Commission launches second stage of consultations on sexual harassment

In March, the European Commission launched the second stage of consultations with the European-level social partners on a policy to counter sexual harassment at work. The social partners now have to decide whether or not to launch autonomous negotiations with the aim of drawing up a framework agreement.

On 19 March 1997, the European Commission launched the second stage of consultations with the social partners under the Maastricht Agreement on social policy on the proposal for an EU policy to counter sexual harassment at work. At this second stage, the social partners will be able to choose whether to go down the route of negotiation - leading to a framework agreement which can be given legal validity at the EU level. The alternative would be to submit their views in anticipation of a policy initiative emanating from the Commission.

The Commission's consultation document strongly encourages the social partners to negotiate a framework agreement, but makes it clear that the Commission is willing to proceed if such an agreement cannot be reached. The Commission believes that too little has been achieved in this area by the member states, despite the adoption of a number of voluntary initiatives by the Commission in recent years. These include the 1991 Commission Recommendation on sexual harassment and the annexed Code of Practice, the 1993 handbook on the implementation of the Code, and the 1994 Resolution on the appointment of "confidential counsellors". The consultation document calls upon the social partners to agree on questions such as the definition, prevention and prohibition of sexual harassment.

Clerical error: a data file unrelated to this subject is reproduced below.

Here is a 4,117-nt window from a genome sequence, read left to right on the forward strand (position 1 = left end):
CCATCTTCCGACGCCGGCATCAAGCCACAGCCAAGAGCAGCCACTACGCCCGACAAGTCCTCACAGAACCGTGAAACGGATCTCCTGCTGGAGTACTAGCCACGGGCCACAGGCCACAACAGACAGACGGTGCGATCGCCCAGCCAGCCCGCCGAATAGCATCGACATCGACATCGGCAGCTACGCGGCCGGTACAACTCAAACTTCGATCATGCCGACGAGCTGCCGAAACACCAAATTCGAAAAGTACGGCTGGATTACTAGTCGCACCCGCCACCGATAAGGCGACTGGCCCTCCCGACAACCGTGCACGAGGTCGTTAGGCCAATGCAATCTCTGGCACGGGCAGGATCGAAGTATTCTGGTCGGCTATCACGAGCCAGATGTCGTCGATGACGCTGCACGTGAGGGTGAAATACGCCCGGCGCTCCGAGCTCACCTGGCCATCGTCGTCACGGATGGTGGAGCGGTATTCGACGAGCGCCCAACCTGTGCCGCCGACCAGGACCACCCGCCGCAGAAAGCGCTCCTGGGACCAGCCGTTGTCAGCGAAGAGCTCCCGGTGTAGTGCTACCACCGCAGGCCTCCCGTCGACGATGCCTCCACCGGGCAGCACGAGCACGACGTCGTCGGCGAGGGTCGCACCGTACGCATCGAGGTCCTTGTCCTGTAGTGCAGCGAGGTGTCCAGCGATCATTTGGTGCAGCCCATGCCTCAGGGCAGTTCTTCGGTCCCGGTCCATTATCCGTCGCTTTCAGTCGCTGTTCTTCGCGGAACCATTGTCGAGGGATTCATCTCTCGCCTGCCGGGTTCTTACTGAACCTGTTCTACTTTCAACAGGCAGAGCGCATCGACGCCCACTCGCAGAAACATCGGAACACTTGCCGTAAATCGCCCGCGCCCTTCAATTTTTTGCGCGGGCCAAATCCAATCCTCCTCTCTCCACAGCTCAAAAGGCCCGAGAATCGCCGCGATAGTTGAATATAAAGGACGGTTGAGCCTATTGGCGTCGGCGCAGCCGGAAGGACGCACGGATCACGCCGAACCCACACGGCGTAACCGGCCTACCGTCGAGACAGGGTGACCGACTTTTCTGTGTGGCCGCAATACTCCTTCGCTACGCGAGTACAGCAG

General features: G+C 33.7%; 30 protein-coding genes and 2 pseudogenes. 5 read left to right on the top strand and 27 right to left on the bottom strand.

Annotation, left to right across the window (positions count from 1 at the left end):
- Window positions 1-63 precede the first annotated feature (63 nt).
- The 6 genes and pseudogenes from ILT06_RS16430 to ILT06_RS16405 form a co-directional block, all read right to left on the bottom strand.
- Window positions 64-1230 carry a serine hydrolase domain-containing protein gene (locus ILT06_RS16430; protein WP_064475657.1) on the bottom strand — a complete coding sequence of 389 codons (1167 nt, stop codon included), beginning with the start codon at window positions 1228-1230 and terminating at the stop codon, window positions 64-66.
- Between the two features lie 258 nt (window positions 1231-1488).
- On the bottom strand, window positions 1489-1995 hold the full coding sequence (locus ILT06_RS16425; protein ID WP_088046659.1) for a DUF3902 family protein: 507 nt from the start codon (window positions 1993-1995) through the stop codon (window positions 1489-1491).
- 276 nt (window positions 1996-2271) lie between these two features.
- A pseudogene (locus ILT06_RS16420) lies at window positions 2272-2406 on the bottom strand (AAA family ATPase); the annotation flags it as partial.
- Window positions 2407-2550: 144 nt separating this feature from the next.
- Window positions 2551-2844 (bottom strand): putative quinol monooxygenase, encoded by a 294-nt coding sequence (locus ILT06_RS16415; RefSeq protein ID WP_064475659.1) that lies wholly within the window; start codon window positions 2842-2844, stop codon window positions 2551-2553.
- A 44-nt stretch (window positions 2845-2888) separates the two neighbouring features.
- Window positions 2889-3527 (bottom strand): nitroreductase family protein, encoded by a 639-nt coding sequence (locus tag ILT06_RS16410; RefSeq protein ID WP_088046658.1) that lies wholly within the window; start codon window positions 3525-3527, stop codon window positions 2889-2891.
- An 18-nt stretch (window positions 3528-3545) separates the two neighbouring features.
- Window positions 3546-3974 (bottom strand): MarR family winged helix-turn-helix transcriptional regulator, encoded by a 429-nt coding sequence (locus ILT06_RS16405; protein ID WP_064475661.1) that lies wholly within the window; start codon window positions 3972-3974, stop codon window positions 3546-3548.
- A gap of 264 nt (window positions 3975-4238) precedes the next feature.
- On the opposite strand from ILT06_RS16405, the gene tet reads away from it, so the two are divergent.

The first stage of consultations on this issue took place in July 1996. The majority of organisations responding at this stage agreed that sexual harassment was a widespread problem which had to be prevented in the workplace. Commenting on the launch of the second phase of consultation, social affairs commissioner Padraig Flynn pointed to evidence which suggests that at least 30% of all female workers have been subject to sexual harassment at some stage in their working life. So far only Belgium and the Netherlands have set up a comprehensive policy covering all aspects, which the Commission believes necessary to adequately fight the problem.

The social partners now have six weeks to respond to the Commission's letter, during which time they can decide to launch autonomous negotiations on the issue.

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